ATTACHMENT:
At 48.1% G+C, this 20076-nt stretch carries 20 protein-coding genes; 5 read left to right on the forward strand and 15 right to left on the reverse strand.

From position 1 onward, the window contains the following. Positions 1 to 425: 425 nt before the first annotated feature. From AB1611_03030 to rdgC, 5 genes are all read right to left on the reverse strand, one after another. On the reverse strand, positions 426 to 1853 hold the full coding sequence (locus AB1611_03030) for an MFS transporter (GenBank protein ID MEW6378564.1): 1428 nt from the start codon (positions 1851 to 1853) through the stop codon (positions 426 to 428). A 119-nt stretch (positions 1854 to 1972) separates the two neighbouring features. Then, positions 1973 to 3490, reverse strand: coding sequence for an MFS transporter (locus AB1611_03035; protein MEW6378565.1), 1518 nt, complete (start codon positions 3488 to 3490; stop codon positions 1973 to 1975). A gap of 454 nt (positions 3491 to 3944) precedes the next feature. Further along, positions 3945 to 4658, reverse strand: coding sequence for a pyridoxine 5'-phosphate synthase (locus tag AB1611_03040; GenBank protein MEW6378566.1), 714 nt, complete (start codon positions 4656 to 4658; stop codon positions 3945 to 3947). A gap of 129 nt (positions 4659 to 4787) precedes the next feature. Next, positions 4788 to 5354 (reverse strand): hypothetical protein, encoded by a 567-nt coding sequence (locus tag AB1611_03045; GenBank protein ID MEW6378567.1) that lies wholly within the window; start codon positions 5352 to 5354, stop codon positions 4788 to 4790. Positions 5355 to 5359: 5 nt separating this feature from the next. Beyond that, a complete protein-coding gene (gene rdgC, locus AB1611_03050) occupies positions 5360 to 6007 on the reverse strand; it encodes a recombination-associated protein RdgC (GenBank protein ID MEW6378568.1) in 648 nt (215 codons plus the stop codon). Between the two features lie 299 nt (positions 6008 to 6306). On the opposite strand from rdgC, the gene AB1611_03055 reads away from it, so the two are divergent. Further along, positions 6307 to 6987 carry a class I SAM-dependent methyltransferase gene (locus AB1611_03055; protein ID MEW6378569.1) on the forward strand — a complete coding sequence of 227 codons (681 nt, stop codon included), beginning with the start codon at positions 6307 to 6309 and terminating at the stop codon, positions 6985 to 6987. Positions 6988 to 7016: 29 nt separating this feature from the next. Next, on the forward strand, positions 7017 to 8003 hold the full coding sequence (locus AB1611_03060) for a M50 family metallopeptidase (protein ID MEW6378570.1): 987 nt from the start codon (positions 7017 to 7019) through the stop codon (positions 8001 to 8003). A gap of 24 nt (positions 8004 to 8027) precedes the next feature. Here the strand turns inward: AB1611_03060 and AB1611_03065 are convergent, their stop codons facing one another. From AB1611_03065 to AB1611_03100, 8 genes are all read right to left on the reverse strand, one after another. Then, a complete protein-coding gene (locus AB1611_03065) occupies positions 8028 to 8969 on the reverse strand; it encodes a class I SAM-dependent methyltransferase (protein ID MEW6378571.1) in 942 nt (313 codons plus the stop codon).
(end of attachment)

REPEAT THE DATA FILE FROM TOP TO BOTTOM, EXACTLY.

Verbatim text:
At 48.1% G+C, this 20076-nt stretch carries 20 protein-coding genes; 5 read left to right on the forward strand and 15 right to left on the reverse strand.

From position 1 onward, the window contains the following. Positions 1 to 425: 425 nt before the first annotated feature. From AB1611_03030 to rdgC, 5 genes are all read right to left on the reverse strand, one after another. On the reverse strand, positions 426 to 1853 hold the full coding sequence (locus AB1611_03030) for an MFS transporter (GenBank protein ID MEW6378564.1): 1428 nt from the start codon (positions 1851 to 1853) through the stop codon (positions 426 to 428). A 119-nt stretch (positions 1854 to 1972) separates the two neighbouring features. Then, positions 1973 to 3490, reverse strand: coding sequence for an MFS transporter (locus AB1611_03035; protein MEW6378565.1), 1518 nt, complete (start codon positions 3488 to 3490; stop codon positions 1973 to 1975). A gap of 454 nt (positions 3491 to 3944) precedes the next feature. Further along, positions 3945 to 4658, reverse strand: coding sequence for a pyridoxine 5'-phosphate synthase (locus tag AB1611_03040; GenBank protein MEW6378566.1), 714 nt, complete (start codon positions 4656 to 4658; stop codon positions 3945 to 3947). A gap of 129 nt (positions 4659 to 4787) precedes the next feature. Next, positions 4788 to 5354 (reverse strand): hypothetical protein, encoded by a 567-nt coding sequence (locus tag AB1611_03045; GenBank protein ID MEW6378567.1) that lies wholly within the window; start codon positions 5352 to 5354, stop codon positions 4788 to 4790. Positions 5355 to 5359: 5 nt separating this feature from the next. Beyond that, a complete protein-coding gene (gene rdgC, locus AB1611_03050) occupies positions 5360 to 6007 on the reverse strand; it encodes a recombination-associated protein RdgC (GenBank protein ID MEW6378568.1) in 648 nt (215 codons plus the stop codon). Between the two features lie 299 nt (positions 6008 to 6306). On the opposite strand from rdgC, the gene AB1611_03055 reads away from it, so the two are divergent. Further along, positions 6307 to 6987 carry a class I SAM-dependent methyltransferase gene (locus AB1611_03055; protein ID MEW6378569.1) on the forward strand — a complete coding sequence of 227 codons (681 nt, stop codon included), beginning with the start codon at positions 6307 to 6309 and terminating at the stop codon, positions 6985 to 6987. Positions 6988 to 7016: 29 nt separating this feature from the next. Next, on the forward strand, positions 7017 to 8003 hold the full coding sequence (locus AB1611_03060) for a M50 family metallopeptidase (protein ID MEW6378570.1): 987 nt from the start codon (positions 7017 to 7019) through the stop codon (positions 8001 to 8003). A gap of 24 nt (positions 8004 to 8027) precedes the next feature. Here the strand turns inward: AB1611_03060 and AB1611_03065 are convergent, their stop codons facing one another. From AB1611_03065 to AB1611_03100, 8 genes are all read right to left on the reverse strand, one after another. Then, a complete protein-coding gene (locus AB1611_03065) occupies positions 8028 to 8969 on the reverse strand; it encodes a class I SAM-dependent methyltransferase (protein ID MEW6378571.1) in 942 nt (313 codons plus the stop codon).